Blake and Feuerbach:
“For the caterpillar, the leaf on which it sits is an infinite world.”
— Ludwig Feuerbach, The Essence of Christianity
The Catterpiller on the Leaf
Repeats to thee thy Mothers grief
— William Blake, “Auguries of Innocence”
While Blake and Hegel have been juxtaposed for comparison, and Blake and Marx, not to mention various other philosophers paired with Blake, there is practically nothing in the way of a comparative analysis of Blake and Feuerbach. Here is the only juxtaposition I found when I researched this years ago:
Theological assumptions in William Blake and Gerard Manley Hopkins: Rebellion or Submission? by Dr.Vicente Forés López & Cristina Vidal Sales
“The Divine Image” seems to make clear that Blake had a conception of God as a mental representation, a product of man’s imagination. In fact, one of the most radical assortments of Blake is that religion ought not to exist at all, its presence being a consequence of humanity’s fallen condition. “Long before Ludwig Feuerbach and Sigmund Freud, Blake was pondering the mind’s tendency to project and submit to inhuman, oppressive divinities”. 
 Ryan, Robert. Blake and Religion. The Cambridge Companion to William Blake. Cambridge University Press. 2006. p. 156.
(1) Were we to engage in a serious comparison of Feuerbach and William Blake, the common factor would have to be the concept of nature.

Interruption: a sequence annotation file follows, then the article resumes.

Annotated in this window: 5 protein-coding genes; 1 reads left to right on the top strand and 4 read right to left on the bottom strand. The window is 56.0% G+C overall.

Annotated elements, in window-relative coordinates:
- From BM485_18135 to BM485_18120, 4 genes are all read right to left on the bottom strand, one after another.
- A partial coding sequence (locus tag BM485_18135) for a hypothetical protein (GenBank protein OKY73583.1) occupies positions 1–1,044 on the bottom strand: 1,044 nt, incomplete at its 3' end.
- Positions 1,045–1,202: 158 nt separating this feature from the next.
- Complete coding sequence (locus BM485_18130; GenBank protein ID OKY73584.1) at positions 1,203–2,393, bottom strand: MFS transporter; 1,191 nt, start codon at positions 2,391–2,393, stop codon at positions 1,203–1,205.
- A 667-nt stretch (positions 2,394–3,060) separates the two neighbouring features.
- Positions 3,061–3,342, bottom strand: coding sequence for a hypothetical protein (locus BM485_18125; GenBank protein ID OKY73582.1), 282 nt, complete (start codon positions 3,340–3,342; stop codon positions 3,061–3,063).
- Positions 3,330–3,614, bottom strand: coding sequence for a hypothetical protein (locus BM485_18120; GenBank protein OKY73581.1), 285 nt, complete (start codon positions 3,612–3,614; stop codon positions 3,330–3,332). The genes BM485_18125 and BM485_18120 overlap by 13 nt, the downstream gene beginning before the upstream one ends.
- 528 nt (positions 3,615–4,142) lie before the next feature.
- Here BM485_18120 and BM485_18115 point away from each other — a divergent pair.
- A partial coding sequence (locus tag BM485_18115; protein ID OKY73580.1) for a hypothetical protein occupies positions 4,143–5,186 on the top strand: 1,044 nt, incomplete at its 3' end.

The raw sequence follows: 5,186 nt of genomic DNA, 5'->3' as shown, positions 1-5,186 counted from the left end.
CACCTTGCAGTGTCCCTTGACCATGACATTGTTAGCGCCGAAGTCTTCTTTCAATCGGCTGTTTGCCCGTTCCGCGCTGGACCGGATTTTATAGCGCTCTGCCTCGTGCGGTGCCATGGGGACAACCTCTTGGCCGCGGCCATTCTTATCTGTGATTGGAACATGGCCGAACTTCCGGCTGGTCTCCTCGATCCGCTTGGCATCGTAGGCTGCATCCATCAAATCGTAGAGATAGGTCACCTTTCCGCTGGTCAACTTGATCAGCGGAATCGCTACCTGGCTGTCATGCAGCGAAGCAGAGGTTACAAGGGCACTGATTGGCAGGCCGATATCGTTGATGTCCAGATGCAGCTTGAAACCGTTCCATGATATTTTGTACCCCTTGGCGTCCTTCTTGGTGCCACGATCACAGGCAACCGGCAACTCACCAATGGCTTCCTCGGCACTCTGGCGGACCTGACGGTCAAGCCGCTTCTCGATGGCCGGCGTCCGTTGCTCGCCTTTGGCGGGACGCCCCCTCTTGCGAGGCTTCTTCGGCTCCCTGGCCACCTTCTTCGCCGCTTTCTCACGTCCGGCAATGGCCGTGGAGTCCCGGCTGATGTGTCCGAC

(2) Blake of course only conceptualizes “nature” pejoratively. For him, the entire history of religion (and philosophy) is nature religion, whatever its pretenses.
(3) Feuerbach asserts that all religion derives from dependency on nature. This is by and large not a positive assessment.
(4) Feuerbach declares himself a natural being, without apologies. But he does not make nature an object of veneration. He paints nature in the most brutal or at least most realistic of terms.
(5) So where does Feuerbach go from here? A natural being who in terms of values strives to rise above nature. So how to specify the dialectical relation between man and nature?
(6) For Blake, adaptation of the mind to nature is a root cause of oppressive state religion, which is not merely an individual but a cosmic Fall. By specifying Feuerbach’s (implicit?) view of cultivated man viz. nature, we can manifestly compare him to Blake.
(7) Cf. comparison of Blake to Moses Mendelssohn, comparison of Blake to Jewish Enlightenment (and anti-Semitism).
Tannenbaum, Leslie. ‘”What Are Those Golden Builders Doing?”: Mendelssohn, Blake, and the (Un)Building of Jerusalem’, in British Romanticism and the Jews: History, Culture, Literature, edited by Sheila A. Spector (New York: Palgrave Macmillan, 2002), pp. 79-90. (Abstract/review)
16 March 2012
Studies of William Blake & Other Modern Writers & Thinkers:
A Bibliography for a Study in Ideology
William Blake Study Guide
Ludwig Feuerbach: A Bibliography
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Uploaded 31 January 2019
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